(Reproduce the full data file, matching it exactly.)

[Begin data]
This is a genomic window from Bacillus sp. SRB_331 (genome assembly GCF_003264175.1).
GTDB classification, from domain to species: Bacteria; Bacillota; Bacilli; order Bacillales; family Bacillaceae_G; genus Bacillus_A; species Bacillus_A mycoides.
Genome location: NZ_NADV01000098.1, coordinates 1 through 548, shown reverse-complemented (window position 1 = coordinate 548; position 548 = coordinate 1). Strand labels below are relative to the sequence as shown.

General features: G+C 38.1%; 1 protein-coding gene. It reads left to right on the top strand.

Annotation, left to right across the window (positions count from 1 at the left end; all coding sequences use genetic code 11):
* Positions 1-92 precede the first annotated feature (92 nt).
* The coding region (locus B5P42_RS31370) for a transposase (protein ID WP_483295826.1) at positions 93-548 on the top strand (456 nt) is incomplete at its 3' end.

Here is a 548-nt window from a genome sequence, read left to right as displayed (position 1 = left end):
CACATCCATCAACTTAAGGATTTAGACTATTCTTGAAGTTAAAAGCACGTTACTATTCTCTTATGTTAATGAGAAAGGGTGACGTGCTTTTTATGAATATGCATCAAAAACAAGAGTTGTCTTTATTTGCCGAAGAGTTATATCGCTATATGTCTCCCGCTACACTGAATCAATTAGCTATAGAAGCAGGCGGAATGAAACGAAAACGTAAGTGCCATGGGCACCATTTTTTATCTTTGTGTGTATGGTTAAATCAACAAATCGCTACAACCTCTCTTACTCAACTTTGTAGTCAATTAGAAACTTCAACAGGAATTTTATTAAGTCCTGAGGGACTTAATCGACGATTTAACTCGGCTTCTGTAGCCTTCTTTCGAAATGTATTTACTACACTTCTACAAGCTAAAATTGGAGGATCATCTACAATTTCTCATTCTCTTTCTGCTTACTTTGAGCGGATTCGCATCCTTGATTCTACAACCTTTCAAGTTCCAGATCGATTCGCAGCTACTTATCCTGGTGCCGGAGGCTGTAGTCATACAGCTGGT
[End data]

This is a genomic window from Bacillus sp. SRB_331 (genome assembly GCF_003264175.1).
GTDB classification, from domain to species: Bacteria; Bacillota; Bacilli; order Bacillales; family Bacillaceae_G; genus Bacillus_A; species Bacillus_A mycoides.
Genome location: NZ_NADV01000098.1, coordinates 1 through 548, shown reverse-complemented (window position 1 = coordinate 548; position 548 = coordinate 1). Strand labels below are relative to the sequence as shown.

General features: G+C 38.1%; 1 protein-coding gene. It reads left to right on the top strand.

Annotation, left to right across the window (positions count from 1 at the left end; all coding sequences use genetic code 11):
* Positions 1-92 precede the first annotated feature (92 nt).
* The coding region (locus B5P42_RS31370) for a transposase (protein ID WP_483295826.1) at positions 93-548 on the top strand (456 nt) is incomplete at its 3' end.

Here is a 548-nt window from a genome sequence, read left to right as displayed (position 1 = left end):
CACATCCATCAACTTAAGGATTTAGACTATTCTTGAAGTTAAAAGCACGTTACTATTCTCTTATGTTAATGAGAAAGGGTGACGTGCTTTTTATGAATATGCATCAAAAACAAGAGTTGTCTTTATTTGCCGAAGAGTTATATCGCTATATGTCTCCCGCTACACTGAATCAATTAGCTATAGAAGCAGGCGGAATGAAACGAAAACGTAAGTGCCATGGGCACCATTTTTTATCTTTGTGTGTATGGTTAAATCAACAAATCGCTACAACCTCTCTTACTCAACTTTGTAGTCAATTAGAAACTTCAACAGGAATTTTATTAAGTCCTGAGGGACTTAATCGACGATTTAACTCGGCTTCTGTAGCCTTCTTTCGAAATGTATTTACTACACTTCTACAAGCTAAAATTGGAGGATCATCTACAATTTCTCATTCTCTTTCTGCTTACTTTGAGCGGATTCGCATCCTTGATTCTACAACCTTTCAAGTTCCAGATCGATTCGCAGCTACTTATCCTGGTGCCGGAGGCTGTAGTCATACAGCTGGT